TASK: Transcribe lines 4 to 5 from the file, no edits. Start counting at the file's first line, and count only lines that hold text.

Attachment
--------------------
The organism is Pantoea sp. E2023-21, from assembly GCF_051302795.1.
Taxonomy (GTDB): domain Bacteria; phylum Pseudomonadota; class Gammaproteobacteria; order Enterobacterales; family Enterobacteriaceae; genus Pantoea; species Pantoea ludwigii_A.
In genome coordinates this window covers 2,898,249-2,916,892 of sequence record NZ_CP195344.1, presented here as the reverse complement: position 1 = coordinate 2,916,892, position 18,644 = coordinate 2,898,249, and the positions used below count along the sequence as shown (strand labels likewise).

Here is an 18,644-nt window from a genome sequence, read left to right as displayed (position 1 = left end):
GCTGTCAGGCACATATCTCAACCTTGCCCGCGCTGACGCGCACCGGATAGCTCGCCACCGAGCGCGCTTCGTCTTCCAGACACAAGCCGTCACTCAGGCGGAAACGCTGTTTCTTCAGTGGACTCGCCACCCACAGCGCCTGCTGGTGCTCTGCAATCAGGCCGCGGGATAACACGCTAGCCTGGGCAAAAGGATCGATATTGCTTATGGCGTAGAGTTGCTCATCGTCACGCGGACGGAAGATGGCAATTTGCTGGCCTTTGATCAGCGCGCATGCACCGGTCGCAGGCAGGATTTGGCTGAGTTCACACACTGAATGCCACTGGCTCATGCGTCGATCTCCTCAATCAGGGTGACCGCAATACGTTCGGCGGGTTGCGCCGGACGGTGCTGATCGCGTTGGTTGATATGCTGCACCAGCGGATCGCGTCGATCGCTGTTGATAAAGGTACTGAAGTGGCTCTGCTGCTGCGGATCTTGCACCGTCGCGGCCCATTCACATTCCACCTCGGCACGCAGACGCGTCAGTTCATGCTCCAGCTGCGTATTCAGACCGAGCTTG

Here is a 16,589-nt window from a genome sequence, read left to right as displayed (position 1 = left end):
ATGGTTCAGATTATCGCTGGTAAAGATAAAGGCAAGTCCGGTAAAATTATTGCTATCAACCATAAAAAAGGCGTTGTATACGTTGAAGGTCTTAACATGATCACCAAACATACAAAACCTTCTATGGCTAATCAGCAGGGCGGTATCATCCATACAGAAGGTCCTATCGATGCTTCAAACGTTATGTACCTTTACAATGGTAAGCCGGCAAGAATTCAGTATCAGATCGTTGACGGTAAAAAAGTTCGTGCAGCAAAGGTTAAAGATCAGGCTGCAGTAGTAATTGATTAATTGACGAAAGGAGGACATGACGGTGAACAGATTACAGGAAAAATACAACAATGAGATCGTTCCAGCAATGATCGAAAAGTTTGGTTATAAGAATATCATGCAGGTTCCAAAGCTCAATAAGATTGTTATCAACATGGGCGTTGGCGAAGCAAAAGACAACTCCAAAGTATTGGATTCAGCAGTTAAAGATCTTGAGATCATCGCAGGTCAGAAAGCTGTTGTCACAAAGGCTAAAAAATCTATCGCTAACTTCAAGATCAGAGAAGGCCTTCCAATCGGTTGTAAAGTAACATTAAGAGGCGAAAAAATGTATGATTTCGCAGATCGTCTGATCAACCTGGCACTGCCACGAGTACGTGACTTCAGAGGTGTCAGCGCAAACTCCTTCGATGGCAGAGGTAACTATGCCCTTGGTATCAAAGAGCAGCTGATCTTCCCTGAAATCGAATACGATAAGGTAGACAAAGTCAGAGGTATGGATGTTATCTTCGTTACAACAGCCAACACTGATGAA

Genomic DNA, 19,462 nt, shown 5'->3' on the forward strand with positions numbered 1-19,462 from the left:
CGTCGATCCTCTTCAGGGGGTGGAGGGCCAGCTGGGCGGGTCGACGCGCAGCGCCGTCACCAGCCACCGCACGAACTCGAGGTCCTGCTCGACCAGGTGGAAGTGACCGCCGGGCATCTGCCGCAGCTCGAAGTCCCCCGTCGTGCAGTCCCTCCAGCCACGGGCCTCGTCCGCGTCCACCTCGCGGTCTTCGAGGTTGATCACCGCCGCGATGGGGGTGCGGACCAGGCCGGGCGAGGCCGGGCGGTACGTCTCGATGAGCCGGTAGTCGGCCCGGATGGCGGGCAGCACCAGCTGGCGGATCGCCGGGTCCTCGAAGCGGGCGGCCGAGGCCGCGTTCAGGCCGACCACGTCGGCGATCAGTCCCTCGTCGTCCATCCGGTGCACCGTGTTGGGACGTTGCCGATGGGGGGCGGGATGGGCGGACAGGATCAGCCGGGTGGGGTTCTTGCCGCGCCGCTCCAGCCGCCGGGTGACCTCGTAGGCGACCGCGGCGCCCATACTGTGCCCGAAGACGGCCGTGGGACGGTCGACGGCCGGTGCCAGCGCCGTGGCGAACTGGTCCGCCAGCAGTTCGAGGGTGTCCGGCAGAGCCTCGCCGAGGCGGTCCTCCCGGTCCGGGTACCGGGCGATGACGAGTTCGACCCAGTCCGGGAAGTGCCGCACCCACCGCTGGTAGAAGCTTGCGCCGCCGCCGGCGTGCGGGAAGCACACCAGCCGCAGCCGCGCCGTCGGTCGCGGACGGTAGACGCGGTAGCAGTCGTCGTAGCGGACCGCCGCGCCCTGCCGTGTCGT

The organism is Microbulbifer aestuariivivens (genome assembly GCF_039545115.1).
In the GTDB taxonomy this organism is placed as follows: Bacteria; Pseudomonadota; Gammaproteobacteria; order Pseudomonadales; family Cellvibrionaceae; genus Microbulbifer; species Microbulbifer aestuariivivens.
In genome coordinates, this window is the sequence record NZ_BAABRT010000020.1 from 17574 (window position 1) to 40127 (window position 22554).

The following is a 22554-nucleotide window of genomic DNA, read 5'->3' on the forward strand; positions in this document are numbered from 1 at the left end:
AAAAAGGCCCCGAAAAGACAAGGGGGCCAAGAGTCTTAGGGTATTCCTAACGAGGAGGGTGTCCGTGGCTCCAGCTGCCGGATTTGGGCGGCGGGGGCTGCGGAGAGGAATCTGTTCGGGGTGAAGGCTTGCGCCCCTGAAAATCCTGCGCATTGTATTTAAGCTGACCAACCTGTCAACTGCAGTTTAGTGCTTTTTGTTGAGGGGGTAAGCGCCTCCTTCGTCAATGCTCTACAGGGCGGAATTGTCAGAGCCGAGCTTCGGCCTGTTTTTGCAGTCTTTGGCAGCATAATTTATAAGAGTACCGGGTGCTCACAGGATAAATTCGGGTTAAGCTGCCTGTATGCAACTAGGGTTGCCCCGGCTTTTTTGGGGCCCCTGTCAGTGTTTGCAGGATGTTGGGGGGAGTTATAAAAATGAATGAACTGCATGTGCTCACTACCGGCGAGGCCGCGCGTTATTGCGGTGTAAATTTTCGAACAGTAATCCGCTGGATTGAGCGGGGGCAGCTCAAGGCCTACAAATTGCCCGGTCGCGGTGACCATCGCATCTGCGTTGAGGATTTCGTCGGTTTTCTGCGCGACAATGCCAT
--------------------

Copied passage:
Here is an 18,644-nt window from a genome sequence, read left to right as displayed (position 1 = left end):
GCTGTCAGGCACATATCTCAACCTTGCCCGCGCTGACGCGCACCGGATAGCTCGCCACCGAGCGCGCTTCGTCTTCCAGACACAAGCCGTCACTCAGGCGGAAACGCTGTTTCTTCAGTGGACTCGCCACCCACAGCGCCTGCTGGTGCTCTGCAATCAGGCCGCGGGATAACACGCTAGCCTGGGCAAAAGGATCGATATTGCTTATGGCGTAGAGTTGCTCATCGTCACGCGGACGGAAGATGGCAATTTGCTGGCCTTTGATCAGCGCGCATGCACCGGTCGCAGGCAGGATTTGGCTGAGTTCACACACTGAATGCCACTGGCTCATGCGTCGATCTCCTCAATCAGGGTGACCGCAATACGTTCGGCGGGTTGCGCCGGACGGTGCTGATCGCGTTGGTTGATATGCTGCACCAGCGGATCGCGTCGATCGCTGTTGATAAAGGTACTGAAGTGGCTCTGCTGCTGCGGATCTTGCACCGTCGCGGCCCATTCACATTCCACCTCGGCACGCAGACGCGTCAGTTCATGCTCCAGCTGCGTATTCAGACCGAGCTTG